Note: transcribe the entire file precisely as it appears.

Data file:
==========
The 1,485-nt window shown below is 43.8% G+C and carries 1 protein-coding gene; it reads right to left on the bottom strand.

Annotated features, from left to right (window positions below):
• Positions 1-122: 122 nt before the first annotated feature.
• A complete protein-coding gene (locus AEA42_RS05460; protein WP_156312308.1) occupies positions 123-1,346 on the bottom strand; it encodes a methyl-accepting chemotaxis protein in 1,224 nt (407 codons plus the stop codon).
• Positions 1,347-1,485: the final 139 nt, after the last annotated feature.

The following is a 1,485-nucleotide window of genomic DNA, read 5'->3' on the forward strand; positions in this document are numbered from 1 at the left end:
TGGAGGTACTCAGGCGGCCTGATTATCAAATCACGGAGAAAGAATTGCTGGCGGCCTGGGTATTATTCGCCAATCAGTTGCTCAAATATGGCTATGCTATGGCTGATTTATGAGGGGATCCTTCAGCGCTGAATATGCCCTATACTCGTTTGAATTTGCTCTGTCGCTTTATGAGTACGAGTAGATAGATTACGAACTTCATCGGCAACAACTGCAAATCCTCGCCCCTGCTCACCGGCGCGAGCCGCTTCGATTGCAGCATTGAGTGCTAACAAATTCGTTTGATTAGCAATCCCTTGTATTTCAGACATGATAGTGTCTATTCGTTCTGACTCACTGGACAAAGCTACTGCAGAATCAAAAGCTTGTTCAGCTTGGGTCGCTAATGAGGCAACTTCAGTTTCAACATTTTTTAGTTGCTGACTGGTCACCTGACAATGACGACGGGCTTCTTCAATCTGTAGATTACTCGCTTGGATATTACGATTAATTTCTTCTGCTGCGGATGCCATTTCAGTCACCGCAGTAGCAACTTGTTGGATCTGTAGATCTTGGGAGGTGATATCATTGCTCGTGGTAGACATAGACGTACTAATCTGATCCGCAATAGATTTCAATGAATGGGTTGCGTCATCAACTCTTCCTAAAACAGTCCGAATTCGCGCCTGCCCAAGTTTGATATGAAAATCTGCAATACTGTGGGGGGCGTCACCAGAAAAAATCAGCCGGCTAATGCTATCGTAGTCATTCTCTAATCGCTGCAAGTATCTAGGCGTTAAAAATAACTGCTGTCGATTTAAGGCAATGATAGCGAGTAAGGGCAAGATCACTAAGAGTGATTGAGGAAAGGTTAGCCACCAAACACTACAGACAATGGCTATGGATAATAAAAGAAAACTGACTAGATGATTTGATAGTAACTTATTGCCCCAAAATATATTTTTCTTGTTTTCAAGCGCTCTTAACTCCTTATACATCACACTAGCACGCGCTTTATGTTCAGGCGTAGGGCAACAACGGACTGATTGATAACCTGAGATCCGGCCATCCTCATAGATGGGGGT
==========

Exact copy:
The 1,485-nt window shown below is 43.8% G+C and carries 1 protein-coding gene; it reads right to left on the bottom strand.

Annotated features, from left to right (window positions below):
• Positions 1-122: 122 nt before the first annotated feature.
• A complete protein-coding gene (locus AEA42_RS05460; protein WP_156312308.1) occupies positions 123-1,346 on the bottom strand; it encodes a methyl-accepting chemotaxis protein in 1,224 nt (407 codons plus the stop codon).
• Positions 1,347-1,485: the final 139 nt, after the last annotated feature.

The following is a 1,485-nucleotide window of genomic DNA, read 5'->3' on the forward strand; positions in this document are numbered from 1 at the left end:
TGGAGGTACTCAGGCGGCCTGATTATCAAATCACGGAGAAAGAATTGCTGGCGGCCTGGGTATTATTCGCCAATCAGTTGCTCAAATATGGCTATGCTATGGCTGATTTATGAGGGGATCCTTCAGCGCTGAATATGCCCTATACTCGTTTGAATTTGCTCTGTCGCTTTATGAGTACGAGTAGATAGATTACGAACTTCATCGGCAACAACTGCAAATCCTCGCCCCTGCTCACCGGCGCGAGCCGCTTCGATTGCAGCATTGAGTGCTAACAAATTCGTTTGATTAGCAATCCCTTGTATTTCAGACATGATAGTGTCTATTCGTTCTGACTCACTGGACAAAGCTACTGCAGAATCAAAAGCTTGTTCAGCTTGGGTCGCTAATGAGGCAACTTCAGTTTCAACATTTTTTAGTTGCTGACTGGTCACCTGACAATGACGACGGGCTTCTTCAATCTGTAGATTACTCGCTTGGATATTACGATTAATTTCTTCTGCTGCGGATGCCATTTCAGTCACCGCAGTAGCAACTTGTTGGATCTGTAGATCTTGGGAGGTGATATCATTGCTCGTGGTAGACATAGACGTACTAATCTGATCCGCAATAGATTTCAATGAATGGGTTGCGTCATCAACTCTTCCTAAAACAGTCCGAATTCGCGCCTGCCCAAGTTTGATATGAAAATCTGCAATACTGTGGGGGGCGTCACCAGAAAAAATCAGCCGGCTAATGCTATCGTAGTCATTCTCTAATCGCTGCAAGTATCTAGGCGTTAAAAATAACTGCTGTCGATTTAAGGCAATGATAGCGAGTAAGGGCAAGATCACTAAGAGTGATTGAGGAAAGGTTAGCCACCAAACACTACAGACAATGGCTATGGATAATAAAAGAAAACTGACTAGATGATTTGATAGTAACTTATTGCCCCAAAATATATTTTTCTTGTTTTCAAGCGCTCTTAACTCCTTATACATCACACTAGCACGCGCTTTATGTTCAGGCGTAGGGCAACAACGGACTGATTGATAACCTGAGATCCGGCCATCCTCATAGATGGGGGT